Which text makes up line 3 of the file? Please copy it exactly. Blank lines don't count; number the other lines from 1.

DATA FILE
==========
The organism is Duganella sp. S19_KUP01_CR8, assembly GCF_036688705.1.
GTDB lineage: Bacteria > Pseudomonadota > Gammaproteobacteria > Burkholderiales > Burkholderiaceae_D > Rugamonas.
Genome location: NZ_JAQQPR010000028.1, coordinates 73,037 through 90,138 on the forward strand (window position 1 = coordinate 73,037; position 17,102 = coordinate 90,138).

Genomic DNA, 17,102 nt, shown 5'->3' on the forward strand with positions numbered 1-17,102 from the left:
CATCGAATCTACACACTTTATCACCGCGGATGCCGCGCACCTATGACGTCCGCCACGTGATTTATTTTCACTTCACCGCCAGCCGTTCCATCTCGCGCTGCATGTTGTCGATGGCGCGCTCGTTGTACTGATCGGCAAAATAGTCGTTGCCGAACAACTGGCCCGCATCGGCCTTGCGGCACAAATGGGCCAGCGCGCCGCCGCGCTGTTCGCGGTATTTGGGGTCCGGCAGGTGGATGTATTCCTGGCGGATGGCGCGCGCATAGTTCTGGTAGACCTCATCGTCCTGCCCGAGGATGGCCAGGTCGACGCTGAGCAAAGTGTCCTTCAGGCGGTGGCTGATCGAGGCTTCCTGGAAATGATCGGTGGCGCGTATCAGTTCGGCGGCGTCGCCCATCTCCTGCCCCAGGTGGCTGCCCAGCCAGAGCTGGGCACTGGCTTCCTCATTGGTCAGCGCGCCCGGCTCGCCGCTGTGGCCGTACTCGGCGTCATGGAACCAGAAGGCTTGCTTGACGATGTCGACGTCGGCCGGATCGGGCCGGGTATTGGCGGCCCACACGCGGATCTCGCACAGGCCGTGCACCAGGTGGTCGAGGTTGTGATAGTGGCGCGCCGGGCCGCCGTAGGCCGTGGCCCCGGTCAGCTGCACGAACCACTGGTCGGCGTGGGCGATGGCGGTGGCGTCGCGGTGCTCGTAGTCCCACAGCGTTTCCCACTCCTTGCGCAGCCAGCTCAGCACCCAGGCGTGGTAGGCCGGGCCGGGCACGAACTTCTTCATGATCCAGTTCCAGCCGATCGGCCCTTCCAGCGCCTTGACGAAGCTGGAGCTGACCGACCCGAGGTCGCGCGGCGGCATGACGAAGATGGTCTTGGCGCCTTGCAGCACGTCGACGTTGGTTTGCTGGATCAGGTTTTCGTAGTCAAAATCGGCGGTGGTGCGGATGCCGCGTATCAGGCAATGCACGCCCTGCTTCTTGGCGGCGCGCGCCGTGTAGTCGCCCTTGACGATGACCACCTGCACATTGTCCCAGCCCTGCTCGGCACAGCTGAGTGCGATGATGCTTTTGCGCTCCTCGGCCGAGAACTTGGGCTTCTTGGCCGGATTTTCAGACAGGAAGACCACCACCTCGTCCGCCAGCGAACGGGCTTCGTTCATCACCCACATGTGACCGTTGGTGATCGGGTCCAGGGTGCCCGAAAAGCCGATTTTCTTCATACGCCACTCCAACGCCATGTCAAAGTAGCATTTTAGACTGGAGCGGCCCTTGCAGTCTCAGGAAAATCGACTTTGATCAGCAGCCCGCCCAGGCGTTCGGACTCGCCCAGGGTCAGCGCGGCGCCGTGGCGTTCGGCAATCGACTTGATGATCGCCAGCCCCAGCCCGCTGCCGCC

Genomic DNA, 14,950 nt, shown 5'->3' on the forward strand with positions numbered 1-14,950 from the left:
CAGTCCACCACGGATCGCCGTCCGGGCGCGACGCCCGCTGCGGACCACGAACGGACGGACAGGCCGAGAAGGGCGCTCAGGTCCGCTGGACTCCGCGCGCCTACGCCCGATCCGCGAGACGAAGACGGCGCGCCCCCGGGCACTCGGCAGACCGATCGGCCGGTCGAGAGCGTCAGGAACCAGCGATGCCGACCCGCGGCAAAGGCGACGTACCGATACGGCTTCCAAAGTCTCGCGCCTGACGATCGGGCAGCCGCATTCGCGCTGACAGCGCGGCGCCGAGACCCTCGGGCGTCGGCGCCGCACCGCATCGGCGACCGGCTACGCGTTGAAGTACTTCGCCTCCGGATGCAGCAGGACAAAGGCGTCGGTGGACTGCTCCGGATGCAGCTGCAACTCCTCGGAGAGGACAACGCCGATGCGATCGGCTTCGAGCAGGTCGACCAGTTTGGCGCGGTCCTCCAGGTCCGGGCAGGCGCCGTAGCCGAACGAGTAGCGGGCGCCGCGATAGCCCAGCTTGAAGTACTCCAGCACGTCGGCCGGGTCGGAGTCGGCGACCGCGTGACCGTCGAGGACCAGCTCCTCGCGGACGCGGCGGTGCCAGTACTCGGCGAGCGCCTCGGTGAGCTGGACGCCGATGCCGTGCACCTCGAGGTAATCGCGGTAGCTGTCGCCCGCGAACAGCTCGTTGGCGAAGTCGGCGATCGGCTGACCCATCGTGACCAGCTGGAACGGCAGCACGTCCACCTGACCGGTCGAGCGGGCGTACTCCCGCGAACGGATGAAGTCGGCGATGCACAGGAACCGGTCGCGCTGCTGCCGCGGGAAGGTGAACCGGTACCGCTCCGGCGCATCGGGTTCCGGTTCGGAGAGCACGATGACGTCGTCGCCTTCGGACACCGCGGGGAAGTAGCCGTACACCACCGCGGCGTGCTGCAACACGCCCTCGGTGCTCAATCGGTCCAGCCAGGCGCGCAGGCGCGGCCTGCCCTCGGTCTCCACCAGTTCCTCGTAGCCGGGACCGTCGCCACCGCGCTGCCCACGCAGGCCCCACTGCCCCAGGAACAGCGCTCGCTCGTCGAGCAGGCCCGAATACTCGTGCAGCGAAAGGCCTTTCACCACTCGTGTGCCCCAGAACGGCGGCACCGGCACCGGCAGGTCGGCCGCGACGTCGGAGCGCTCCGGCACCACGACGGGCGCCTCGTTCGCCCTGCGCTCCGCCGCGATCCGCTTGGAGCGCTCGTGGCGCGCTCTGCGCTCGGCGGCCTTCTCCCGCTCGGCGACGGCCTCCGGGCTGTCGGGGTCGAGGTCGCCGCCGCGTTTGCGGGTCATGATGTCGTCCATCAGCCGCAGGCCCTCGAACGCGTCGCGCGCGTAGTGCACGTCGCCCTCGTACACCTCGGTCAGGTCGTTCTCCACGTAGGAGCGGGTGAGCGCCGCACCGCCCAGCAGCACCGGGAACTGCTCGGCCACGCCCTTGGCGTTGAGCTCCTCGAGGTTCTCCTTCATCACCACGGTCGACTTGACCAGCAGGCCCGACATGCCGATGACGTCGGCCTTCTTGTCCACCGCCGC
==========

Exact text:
Genome location: NZ_JAQQPR010000028.1, coordinates 73,037 through 90,138 on the forward strand (window position 1 = coordinate 73,037; position 17,102 = coordinate 90,138).